Nine Of The Best Strip Mall Gems In L.A.
Baroo interior. (Photo courtesy of Baroo via Facebook)
For all their (unfortunate) association with Los Angeles, malls trace their origins back to at least second century Rome and Trajan's market.
However, strip malls may, in fact, be a California invention. According to the Association for Consumer Research, "shopping centers had their birth in the 1920's in California where supermarkets would anchor and serve as a magnet for a strip of smaller stores." Is this the working definition of a strip mall? An anchor store coupled with a few smaller stores built around a parking lot? We're not convinced. Though, much like Justice Potter Stewart said, all we know is, we know it when we see it.
Yet, for all the trash talk, strip malls are still pervasive in American cities today, and especially in car-obsessed Los Angeles. It's easy to overlook, or simply write off, the shops and vendors who run their business out of strip mall storefronts (especially since some of us are deeply off-put by the aesthetics of most strip malls), but if you stopped to take a look, you'd find some culinary exceptional treasures hidden in plain site.
So, here now, is our list of best strip mall gems.
Photo by Trina V. via Yelp
Much like Queens in New York City, the San Fernando Valley contains an oft overlooked trove of just about every cuisine on earth. To this, add Ariana—an Afghan restaurant nestled in the back corner of a strip mall off Ventura Boulevard in Tarzana. Despite the simple looking interior (and some Asian affiliate MTV channel forever playing at low volume), Ariana serves consistently good Afghani dishes including their specialty, Qabuli Pallow. Basmati rice seasoned with fragrant herbs and spices serves as a base for the dish. Almonds, carrots, and raisins are mixed in for sweetness and crunch. Finally, a perfectly tender stew of beef tops this already heavenly mound of flavor. Be sure to wash it down with a pot of black tea and rose.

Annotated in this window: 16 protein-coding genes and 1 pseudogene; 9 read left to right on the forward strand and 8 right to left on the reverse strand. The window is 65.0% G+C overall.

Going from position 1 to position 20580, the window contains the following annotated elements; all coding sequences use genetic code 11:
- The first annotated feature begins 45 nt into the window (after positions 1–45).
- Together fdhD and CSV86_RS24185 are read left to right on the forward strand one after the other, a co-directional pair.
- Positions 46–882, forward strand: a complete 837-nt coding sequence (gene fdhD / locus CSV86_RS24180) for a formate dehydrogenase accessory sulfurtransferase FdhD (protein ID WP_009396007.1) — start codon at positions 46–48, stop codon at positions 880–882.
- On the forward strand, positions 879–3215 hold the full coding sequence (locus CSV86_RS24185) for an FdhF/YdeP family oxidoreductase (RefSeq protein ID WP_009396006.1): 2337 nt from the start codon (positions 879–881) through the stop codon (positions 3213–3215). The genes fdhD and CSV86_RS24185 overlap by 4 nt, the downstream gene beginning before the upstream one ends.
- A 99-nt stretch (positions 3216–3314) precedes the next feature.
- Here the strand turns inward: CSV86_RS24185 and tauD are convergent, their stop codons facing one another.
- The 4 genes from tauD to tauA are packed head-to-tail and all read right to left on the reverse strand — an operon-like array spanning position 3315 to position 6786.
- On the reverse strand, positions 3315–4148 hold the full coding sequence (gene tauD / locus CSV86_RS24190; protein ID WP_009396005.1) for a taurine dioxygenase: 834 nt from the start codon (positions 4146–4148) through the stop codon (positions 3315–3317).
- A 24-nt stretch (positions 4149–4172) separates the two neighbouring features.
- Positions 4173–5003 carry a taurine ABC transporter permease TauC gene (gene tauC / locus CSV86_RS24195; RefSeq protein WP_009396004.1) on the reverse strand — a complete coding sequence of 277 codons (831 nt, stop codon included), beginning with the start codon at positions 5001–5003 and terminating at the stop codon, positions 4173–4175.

Ariana is located at 19321 Ventura Blvd. in Tarzana, (818) 457-4545
Photo by Jam Y. via Yelp
Baroo debuted under the radar in the latter half of 2015, but that very quickly changed. Within months, Baroo had become a critical darling not just in Los Angeles, but around the country. The shop's Korean-Californian fusion cuisine was lauded near and far as one of the best new restaurants of 2016, and the signature Kimchi Fried Rice was named Bon Appetite's best dish of 2016. However, for our money, try the Noorook (which mixes the heartiness of whole grains with the tart kick of pickled onion and fingerlime) or the creamy sweetness of the celeriac.
Baroo is at 5706 Santa Monica Blvd. in East Hollywood, (323) 929-9288
Photo by Eric A. via Yelp
For all of Los Angeles's exploding third-wave coffee scene, it's still pretty hard to find a solid cup of coffee in West L.A. Lucky for Sawtelle, Balconi has been quietly serving up some of the most exciting and inventive brews in the area. The narrow space has touches of Japanese rustic decor, but it's all the coffee machinery that grabs your attention. The baristas use a siphon system for each cup, meaning your morning wake-up (or afternoon pick-me-up) will be made with precision.
Balconi is at 11301 W. Olympic Blvd., Ste. 124, in Sawtelle, (310) 906-0267
Photo by Michael S. via Yelp
Simply Pho You